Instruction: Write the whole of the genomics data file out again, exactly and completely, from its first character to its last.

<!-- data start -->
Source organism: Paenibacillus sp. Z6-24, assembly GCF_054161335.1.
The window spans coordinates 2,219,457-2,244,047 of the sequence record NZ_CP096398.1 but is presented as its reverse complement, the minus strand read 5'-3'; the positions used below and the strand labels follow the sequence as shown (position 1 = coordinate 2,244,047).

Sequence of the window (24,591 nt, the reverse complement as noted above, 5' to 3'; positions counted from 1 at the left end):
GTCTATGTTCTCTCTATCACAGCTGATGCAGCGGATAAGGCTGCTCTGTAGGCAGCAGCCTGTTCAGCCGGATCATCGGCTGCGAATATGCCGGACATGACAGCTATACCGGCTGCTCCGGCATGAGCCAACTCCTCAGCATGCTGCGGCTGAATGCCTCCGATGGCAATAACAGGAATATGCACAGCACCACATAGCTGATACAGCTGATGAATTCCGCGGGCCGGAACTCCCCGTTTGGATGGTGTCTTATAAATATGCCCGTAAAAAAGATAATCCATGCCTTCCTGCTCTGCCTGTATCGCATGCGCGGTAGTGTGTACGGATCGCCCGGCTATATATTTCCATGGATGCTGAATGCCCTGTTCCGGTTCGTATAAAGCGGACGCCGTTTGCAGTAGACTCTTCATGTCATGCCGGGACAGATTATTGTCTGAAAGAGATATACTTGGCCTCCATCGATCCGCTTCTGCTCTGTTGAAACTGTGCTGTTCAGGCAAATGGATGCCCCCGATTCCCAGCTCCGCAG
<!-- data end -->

Source organism: Paenibacillus sp. Z6-24, assembly GCF_054161335.1.
The window spans coordinates 2,219,457-2,244,047 of the sequence record NZ_CP096398.1 but is presented as its reverse complement, the minus strand read 5'-3'; the positions used below and the strand labels follow the sequence as shown (position 1 = coordinate 2,244,047).

Sequence of the window (24,591 nt, the reverse complement as noted above, 5' to 3'; positions counted from 1 at the left end):
GTCTATGTTCTCTCTATCACAGCTGATGCAGCGGATAAGGCTGCTCTGTAGGCAGCAGCCTGTTCAGCCGGATCATCGGCTGCGAATATGCCGGACATGACAGCTATACCGGCTGCTCCGGCATGAGCCAACTCCTCAGCATGCTGCGGCTGAATGCCTCCGATGGCAATAACAGGAATATGCACAGCACCACATAGCTGATACAGCTGATGAATTCCGCGGGCCGGAACTCCCCGTTTGGATGGTGTCTTATAAATATGCCCGTAAAAAAGATAATCCATGCCTTCCTGCTCTGCCTGTATCGCATGCGCGGTAGTGTGTACGGATCGCCCGGCTATATATTTCCATGGATGCTGAATGCCCTGTTCCGGTTCGTATAAAGCGGACGCCGTTTGCAGTAGACTCTTCATGTCATGCCGGGACAGATTATTGTCTGAAAGAGATATACTTGGCCTCCATCGATCCGCTTCTGCTCTGTTGAAACTGTGCTGTTCAGGCAAATGGATGCCCCCGATTCCCAGCTCCGCAG